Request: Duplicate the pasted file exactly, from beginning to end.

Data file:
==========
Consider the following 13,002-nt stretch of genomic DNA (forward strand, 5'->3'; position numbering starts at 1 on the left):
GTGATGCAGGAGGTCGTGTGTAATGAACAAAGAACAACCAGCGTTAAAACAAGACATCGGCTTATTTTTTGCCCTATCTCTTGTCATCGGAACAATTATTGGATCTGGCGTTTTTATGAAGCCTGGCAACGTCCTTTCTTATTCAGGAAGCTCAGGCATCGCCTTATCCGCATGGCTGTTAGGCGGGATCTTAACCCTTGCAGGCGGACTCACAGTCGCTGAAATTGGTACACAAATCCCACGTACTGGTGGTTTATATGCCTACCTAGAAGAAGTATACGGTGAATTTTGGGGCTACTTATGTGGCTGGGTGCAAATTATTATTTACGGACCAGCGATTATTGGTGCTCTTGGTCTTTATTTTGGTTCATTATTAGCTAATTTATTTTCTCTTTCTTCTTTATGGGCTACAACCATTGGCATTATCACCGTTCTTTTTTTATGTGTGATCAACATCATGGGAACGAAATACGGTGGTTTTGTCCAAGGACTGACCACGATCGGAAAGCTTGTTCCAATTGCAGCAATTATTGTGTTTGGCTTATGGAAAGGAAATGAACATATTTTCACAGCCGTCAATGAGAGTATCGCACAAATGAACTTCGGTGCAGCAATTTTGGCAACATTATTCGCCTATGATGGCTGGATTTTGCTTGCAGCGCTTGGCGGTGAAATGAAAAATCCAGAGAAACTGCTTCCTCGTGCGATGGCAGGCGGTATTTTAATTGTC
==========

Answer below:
Consider the following 13,002-nt stretch of genomic DNA (forward strand, 5'->3'; position numbering starts at 1 on the left):
GTGATGCAGGAGGTCGTGTGTAATGAACAAAGAACAACCAGCGTTAAAACAAGACATCGGCTTATTTTTTGCCCTATCTCTTGTCATCGGAACAATTATTGGATCTGGCGTTTTTATGAAGCCTGGCAACGTCCTTTCTTATTCAGGAAGCTCAGGCATCGCCTTATCCGCATGGCTGTTAGGCGGGATCTTAACCCTTGCAGGCGGACTCACAGTCGCTGAAATTGGTACACAAATCCCACGTACTGGTGGTTTATATGCCTACCTAGAAGAAGTATACGGTGAATTTTGGGGCTACTTATGTGGCTGGGTGCAAATTATTATTTACGGACCAGCGATTATTGGTGCTCTTGGTCTTTATTTTGGTTCATTATTAGCTAATTTATTTTCTCTTTCTTCTTTATGGGCTACAACCATTGGCATTATCACCGTTCTTTTTTTATGTGTGATCAACATCATGGGAACGAAATACGGTGGTTTTGTCCAAGGACTGACCACGATCGGAAAGCTTGTTCCAATTGCAGCAATTATTGTGTTTGGCTTATGGAAAGGAAATGAACATATTTTCACAGCCGTCAATGAGAGTATCGCACAAATGAACTTCGGTGCAGCAATTTTGGCAACATTATTCGCCTATGATGGCTGGATTTTGCTTGCAGCGCTTGGCGGTGAAATGAAAAATCCAGAGAAACTGCTTCCTCGTGCGATGGCAGGCGGTATTTTAATTGTC